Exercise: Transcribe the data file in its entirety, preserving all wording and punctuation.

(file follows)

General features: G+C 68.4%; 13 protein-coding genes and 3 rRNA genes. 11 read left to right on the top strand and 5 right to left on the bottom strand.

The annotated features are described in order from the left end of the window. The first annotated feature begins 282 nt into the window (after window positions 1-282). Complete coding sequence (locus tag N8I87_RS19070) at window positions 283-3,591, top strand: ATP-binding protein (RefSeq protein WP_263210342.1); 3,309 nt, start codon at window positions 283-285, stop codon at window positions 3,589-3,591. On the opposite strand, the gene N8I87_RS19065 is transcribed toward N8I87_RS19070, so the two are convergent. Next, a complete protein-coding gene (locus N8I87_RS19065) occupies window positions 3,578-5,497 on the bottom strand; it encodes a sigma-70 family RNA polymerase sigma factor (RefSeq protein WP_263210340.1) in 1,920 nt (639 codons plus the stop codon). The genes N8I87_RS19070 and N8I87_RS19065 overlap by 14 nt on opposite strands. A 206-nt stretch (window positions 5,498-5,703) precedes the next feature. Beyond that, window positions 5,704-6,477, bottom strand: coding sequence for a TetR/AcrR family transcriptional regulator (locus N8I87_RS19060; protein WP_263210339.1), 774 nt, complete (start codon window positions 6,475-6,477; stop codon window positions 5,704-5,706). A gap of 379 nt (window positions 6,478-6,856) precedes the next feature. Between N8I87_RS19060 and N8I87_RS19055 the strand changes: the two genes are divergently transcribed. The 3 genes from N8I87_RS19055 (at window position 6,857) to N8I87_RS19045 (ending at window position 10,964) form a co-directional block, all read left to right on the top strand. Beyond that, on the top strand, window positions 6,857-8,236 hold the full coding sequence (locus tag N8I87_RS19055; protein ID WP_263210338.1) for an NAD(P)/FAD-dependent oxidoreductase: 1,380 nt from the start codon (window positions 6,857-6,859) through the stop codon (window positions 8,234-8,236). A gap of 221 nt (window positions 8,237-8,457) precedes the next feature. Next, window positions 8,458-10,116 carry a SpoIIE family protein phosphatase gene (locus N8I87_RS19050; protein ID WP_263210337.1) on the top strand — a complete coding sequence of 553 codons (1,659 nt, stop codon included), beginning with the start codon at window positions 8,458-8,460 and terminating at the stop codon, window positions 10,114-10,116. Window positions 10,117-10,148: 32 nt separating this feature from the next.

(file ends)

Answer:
General features: G+C 68.4%; 13 protein-coding genes and 3 rRNA genes. 11 read left to right on the top strand and 5 right to left on the bottom strand.

The annotated features are described in order from the left end of the window. The first annotated feature begins 282 nt into the window (after window positions 1-282). Complete coding sequence (locus tag N8I87_RS19070) at window positions 283-3,591, top strand: ATP-binding protein (RefSeq protein WP_263210342.1); 3,309 nt, start codon at window positions 283-285, stop codon at window positions 3,589-3,591. On the opposite strand, the gene N8I87_RS19065 is transcribed toward N8I87_RS19070, so the two are convergent. Next, a complete protein-coding gene (locus N8I87_RS19065) occupies window positions 3,578-5,497 on the bottom strand; it encodes a sigma-70 family RNA polymerase sigma factor (RefSeq protein WP_263210340.1) in 1,920 nt (639 codons plus the stop codon). The genes N8I87_RS19070 and N8I87_RS19065 overlap by 14 nt on opposite strands. A 206-nt stretch (window positions 5,498-5,703) precedes the next feature. Beyond that, window positions 5,704-6,477, bottom strand: coding sequence for a TetR/AcrR family transcriptional regulator (locus N8I87_RS19060; protein WP_263210339.1), 774 nt, complete (start codon window positions 6,475-6,477; stop codon window positions 5,704-5,706). A gap of 379 nt (window positions 6,478-6,856) precedes the next feature. Between N8I87_RS19060 and N8I87_RS19055 the strand changes: the two genes are divergently transcribed. The 3 genes from N8I87_RS19055 (at window position 6,857) to N8I87_RS19045 (ending at window position 10,964) form a co-directional block, all read left to right on the top strand. Beyond that, on the top strand, window positions 6,857-8,236 hold the full coding sequence (locus tag N8I87_RS19055; protein ID WP_263210338.1) for an NAD(P)/FAD-dependent oxidoreductase: 1,380 nt from the start codon (window positions 6,857-6,859) through the stop codon (window positions 8,234-8,236). A gap of 221 nt (window positions 8,237-8,457) precedes the next feature. Next, window positions 8,458-10,116 carry a SpoIIE family protein phosphatase gene (locus N8I87_RS19050; protein ID WP_263210337.1) on the top strand — a complete coding sequence of 553 codons (1,659 nt, stop codon included), beginning with the start codon at window positions 8,458-8,460 and terminating at the stop codon, window positions 10,114-10,116. Window positions 10,117-10,148: 32 nt separating this feature from the next.